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Why should you replace your VPN?

  2 min read

Many organizations rely on VPNs to protect their data, but for many reasons, VPNs are often not ideal for defending against today’s risks.

​​ Downsides of a VPN

VPNs invoke a perimeter-based security model (often called the castle-and-moat model), which grant users access to the entire internal network once they login to the VPN client. In castle-and-moat security, it is hard to obtain access from outside the network, but everyone inside the network is trusted by default. The problem with this approach is that once an attacker gains access to the network, they have free rein over everything inside. In the modern digital landscape, where users can access resources from various locations and devices, this concept of a fixed perimeter is no longer effective.

​​ ZTNA vs. VPNs

Zero Trust Network Access (ZTNA) is the main technology that enables organizations to transition from a traditional VPN configuration to a more secure and modern approach.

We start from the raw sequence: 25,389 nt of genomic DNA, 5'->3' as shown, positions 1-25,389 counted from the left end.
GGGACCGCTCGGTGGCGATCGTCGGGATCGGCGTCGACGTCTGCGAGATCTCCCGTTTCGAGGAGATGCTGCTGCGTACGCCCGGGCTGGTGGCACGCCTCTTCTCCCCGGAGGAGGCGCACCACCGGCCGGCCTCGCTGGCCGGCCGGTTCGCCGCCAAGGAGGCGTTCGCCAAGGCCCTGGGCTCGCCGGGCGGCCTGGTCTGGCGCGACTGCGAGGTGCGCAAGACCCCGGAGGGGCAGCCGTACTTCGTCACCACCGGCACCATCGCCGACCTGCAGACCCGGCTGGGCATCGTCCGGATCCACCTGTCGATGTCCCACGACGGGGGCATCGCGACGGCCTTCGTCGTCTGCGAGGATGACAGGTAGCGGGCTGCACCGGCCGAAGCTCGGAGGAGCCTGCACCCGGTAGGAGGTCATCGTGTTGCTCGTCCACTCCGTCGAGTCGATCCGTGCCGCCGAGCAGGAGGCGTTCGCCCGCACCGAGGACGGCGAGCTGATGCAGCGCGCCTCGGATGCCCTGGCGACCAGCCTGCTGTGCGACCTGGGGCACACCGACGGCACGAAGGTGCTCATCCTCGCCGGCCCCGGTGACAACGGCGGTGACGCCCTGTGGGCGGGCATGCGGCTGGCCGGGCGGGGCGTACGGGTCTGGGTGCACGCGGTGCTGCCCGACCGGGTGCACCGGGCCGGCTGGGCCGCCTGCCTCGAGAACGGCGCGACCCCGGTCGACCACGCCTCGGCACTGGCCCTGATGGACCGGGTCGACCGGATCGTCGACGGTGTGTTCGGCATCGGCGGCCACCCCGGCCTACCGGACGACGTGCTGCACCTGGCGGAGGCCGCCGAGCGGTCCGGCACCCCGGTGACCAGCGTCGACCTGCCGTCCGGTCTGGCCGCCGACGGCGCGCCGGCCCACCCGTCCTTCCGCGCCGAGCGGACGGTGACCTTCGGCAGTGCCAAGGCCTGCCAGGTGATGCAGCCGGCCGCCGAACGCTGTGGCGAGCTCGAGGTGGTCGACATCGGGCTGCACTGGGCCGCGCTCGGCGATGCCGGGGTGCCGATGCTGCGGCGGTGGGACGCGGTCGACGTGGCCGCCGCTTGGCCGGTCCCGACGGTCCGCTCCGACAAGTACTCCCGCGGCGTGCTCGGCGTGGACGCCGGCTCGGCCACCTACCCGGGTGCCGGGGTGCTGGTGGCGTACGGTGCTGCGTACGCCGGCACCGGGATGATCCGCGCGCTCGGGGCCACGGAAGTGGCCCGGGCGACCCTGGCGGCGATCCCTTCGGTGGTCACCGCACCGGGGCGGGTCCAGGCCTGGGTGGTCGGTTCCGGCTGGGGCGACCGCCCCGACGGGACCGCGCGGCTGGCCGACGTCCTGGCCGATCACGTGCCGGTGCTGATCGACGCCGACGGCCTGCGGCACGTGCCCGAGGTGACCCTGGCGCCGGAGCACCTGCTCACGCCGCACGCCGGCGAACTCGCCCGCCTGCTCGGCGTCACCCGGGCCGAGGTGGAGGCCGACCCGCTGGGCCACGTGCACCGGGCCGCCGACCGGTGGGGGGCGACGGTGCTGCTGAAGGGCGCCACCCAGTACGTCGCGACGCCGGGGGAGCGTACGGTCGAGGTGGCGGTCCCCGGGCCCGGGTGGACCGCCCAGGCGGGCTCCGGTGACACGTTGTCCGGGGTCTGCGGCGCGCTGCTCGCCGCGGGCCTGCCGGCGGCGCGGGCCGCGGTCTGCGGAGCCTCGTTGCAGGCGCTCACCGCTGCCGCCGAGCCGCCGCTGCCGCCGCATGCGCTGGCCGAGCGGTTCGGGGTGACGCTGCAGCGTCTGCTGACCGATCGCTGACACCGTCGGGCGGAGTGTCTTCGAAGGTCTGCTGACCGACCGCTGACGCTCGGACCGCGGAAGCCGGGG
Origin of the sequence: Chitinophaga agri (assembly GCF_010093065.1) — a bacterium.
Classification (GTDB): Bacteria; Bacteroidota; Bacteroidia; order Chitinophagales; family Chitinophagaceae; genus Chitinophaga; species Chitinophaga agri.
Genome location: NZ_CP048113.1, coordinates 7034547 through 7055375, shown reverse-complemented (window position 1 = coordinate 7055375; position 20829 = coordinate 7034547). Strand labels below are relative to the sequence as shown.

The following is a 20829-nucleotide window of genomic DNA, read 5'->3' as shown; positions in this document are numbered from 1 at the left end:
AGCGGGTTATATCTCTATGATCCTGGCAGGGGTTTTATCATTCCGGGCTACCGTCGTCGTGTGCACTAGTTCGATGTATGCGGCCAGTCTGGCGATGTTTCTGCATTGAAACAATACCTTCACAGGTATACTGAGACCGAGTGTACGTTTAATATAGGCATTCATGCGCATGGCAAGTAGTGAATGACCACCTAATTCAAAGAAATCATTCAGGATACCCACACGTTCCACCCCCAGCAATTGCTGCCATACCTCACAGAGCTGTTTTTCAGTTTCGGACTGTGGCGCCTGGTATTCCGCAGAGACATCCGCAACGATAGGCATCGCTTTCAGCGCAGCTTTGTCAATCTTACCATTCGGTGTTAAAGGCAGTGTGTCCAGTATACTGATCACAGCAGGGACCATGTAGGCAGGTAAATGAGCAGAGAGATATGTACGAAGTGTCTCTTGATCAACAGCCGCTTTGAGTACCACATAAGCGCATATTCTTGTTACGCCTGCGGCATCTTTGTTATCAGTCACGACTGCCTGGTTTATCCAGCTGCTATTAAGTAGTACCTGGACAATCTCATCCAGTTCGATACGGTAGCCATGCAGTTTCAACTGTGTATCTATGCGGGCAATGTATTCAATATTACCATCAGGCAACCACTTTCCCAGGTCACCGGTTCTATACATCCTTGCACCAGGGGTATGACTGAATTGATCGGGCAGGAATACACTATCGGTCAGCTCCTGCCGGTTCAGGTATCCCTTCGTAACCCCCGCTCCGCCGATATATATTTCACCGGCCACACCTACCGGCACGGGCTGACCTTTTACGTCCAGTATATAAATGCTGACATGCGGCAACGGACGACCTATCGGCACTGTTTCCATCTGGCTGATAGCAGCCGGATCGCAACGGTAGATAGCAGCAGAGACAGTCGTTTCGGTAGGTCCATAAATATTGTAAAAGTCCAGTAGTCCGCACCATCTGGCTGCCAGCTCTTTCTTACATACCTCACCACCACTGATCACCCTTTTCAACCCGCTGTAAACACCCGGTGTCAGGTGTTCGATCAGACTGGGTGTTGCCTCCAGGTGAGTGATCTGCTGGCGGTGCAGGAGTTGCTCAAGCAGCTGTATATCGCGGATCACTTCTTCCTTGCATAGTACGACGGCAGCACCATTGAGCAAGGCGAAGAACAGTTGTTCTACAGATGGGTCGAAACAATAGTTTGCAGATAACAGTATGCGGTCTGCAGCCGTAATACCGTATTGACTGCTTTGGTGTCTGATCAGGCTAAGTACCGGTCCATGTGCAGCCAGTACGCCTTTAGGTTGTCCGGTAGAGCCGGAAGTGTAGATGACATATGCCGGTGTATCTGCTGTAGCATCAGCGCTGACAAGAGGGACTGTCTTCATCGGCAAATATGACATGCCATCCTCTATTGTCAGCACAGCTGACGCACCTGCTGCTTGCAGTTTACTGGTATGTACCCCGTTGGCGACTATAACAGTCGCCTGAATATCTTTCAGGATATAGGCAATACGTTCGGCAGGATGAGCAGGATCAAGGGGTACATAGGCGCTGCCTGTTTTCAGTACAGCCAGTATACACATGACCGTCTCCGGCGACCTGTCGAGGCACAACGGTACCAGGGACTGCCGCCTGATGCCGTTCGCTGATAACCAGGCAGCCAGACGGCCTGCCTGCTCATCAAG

Insider threats — ZTNA enhances security by assuming that threats may exist both inside and outside the network. Whereas a VPN implicitly trusts all logged-in users, ZTNA emphasizes the principle of least privilege and enforces continuous verification of user identity.

Network security — A ZTNA architecture reduces the blast radius of potential threats by facilitating network micro-segmentation. Unlike VPNs, which grant users access to the entire corporate network, ZTNA only grants access to a specific application and denies access to all other resources by default.

Performance — ZTNA connects users to corporate networks via the cloud instead of via on-premise VPN servers. This enables users to connect from anywhere without experiencing performance degradation and integrates more easily with cloud-based infrastructure.